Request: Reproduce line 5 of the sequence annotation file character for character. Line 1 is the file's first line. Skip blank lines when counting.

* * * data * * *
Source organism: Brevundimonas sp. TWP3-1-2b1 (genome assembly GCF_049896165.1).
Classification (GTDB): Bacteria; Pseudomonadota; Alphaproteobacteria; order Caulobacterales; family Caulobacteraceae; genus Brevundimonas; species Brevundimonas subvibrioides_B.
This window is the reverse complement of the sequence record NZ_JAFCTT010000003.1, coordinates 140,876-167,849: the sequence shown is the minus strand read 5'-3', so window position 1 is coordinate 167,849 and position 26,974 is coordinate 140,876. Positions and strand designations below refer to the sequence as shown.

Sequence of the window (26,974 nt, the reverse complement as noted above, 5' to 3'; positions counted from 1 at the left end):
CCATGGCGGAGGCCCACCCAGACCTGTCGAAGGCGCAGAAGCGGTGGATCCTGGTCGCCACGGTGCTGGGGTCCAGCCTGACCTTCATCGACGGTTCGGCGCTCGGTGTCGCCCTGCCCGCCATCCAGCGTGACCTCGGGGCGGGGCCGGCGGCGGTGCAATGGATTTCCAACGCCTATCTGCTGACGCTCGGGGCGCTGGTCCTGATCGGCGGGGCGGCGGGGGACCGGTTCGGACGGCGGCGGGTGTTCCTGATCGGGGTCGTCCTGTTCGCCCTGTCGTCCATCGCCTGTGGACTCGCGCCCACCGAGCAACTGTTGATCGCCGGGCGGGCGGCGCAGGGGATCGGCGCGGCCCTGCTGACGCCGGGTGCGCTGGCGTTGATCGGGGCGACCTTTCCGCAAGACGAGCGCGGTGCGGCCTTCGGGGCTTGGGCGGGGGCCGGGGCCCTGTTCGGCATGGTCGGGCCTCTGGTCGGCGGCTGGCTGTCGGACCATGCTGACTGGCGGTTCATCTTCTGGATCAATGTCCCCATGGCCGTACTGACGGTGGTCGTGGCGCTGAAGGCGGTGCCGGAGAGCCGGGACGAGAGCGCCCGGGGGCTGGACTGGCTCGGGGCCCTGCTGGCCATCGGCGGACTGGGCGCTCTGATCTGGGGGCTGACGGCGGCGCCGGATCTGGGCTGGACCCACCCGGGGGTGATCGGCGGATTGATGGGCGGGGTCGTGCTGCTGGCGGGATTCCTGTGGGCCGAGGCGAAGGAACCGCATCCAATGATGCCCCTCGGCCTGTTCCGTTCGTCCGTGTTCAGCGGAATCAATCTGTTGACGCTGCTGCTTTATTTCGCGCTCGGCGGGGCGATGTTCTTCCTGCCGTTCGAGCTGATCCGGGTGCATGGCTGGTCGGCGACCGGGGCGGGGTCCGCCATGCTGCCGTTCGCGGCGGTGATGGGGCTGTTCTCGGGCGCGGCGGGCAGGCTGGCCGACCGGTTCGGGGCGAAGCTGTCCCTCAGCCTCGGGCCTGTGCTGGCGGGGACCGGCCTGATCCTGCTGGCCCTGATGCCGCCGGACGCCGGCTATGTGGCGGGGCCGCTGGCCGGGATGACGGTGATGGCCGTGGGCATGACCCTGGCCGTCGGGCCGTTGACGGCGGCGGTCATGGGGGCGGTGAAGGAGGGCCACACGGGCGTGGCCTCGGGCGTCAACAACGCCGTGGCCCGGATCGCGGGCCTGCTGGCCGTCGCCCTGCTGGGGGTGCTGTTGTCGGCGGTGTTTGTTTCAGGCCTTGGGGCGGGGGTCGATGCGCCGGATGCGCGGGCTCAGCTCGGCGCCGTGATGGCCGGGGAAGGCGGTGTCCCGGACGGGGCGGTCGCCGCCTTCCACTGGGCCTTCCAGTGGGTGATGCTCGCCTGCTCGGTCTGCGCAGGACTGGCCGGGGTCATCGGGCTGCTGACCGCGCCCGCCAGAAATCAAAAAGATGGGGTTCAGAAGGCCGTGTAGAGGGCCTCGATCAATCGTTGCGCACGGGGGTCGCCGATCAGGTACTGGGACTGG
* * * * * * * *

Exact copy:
CCATGGCGGAGGCCCACCCAGACCTGTCGAAGGCGCAGAAGCGGTGGATCCTGGTCGCCACGGTGCTGGGGTCCAGCCTGACCTTCATCGACGGTTCGGCGCTCGGTGTCGCCCTGCCCGCCATCCAGCGTGACCTCGGGGCGGGGCCGGCGGCGGTGCAATGGATTTCCAACGCCTATCTGCTGACGCTCGGGGCGCTGGTCCTGATCGGCGGGGCGGCGGGGGACCGGTTCGGACGGCGGCGGGTGTTCCTGATCGGGGTCGTCCTGTTCGCCCTGTCGTCCATCGCCTGTGGACTCGCGCCCACCGAGCAACTGTTGATCGCCGGGCGGGCGGCGCAGGGGATCGGCGCGGCCCTGCTGACGCCGGGTGCGCTGGCGTTGATCGGGGCGACCTTTCCGCAAGACGAGCGCGGTGCGGCCTTCGGGGCTTGGGCGGGGGCCGGGGCCCTGTTCGGCATGGTCGGGCCTCTGGTCGGCGGCTGGCTGTCGGACCATGCTGACTGGCGGTTCATCTTCTGGATCAATGTCCCCATGGCCGTACTGACGGTGGTCGTGGCGCTGAAGGCGGTGCCGGAGAGCCGGGACGAGAGCGCCCGGGGGCTGGACTGGCTCGGGGCCCTGCTGGCCATCGGCGGACTGGGCGCTCTGATCTGGGGGCTGACGGCGGCGCCGGATCTGGGCTGGACCCACCCGGGGGTGATCGGCGGATTGATGGGCGGGGTCGTGCTGCTGGCGGGATTCCTGTGGGCCGAGGCGAAGGAACCGCATCCAATGATGCCCCTCGGCCTGTTCCGTTCGTCCGTGTTCAGCGGAATCAATCTGTTGACGCTGCTGCTTTATTTCGCGCTCGGCGGGGCGATGTTCTTCCTGCCGTTCGAGCTGATCCGGGTGCATGGCTGGTCGGCGACCGGGGCGGGGTCCGCCATGCTGCCGTTCGCGGCGGTGATGGGGCTGTTCTCGGGCGCGGCGGGCAGGCTGGCCGACCGGTTCGGGGCGAAGCTGTCCCTCAGCCTCGGGCCTGTGCTGGCGGGGACCGGCCTGATCCTGCTGGCCCTGATGCCGCCGGACGCCGGCTATGTGGCGGGGCCGCTGGCCGGGATGACGGTGATGGCCGTGGGCATGACCCTGGCCGTCGGGCCGTTGACGGCGGCGGTCATGGGGGCGGTGAAGGAGGGCCACACGGGCGTGGCCTCGGGCGTCAACAACGCCGTGGCCCGGATCGCGGGCCTGCTGGCCGTCGCCCTGCTGGGGGTGCTGTTGTCGGCGGTGTTTGTTTCAGGCCTTGGGGCGGGGGTCGATGCGCCGGATGCGCGGGCTCAGCTCGGCGCCGTGATGGCCGGGGAAGGCGGTGTCCCGGACGGGGCGGTCGCCGCCTTCCACTGGGCCTTCCAGTGGGTGATGCTCGCCTGCTCGGTCTGCGCAGGACTGGCCGGGGTCATCGGGCTGCTGACCGCGCCCGCCAGAAATCAAAAAGATGGGGTTCAGAAGGCCGTGTAGAGGGCCTCGATCAATCGTTGCGCACGGGGGTCGCCGATCAGGTACTGGGACTGG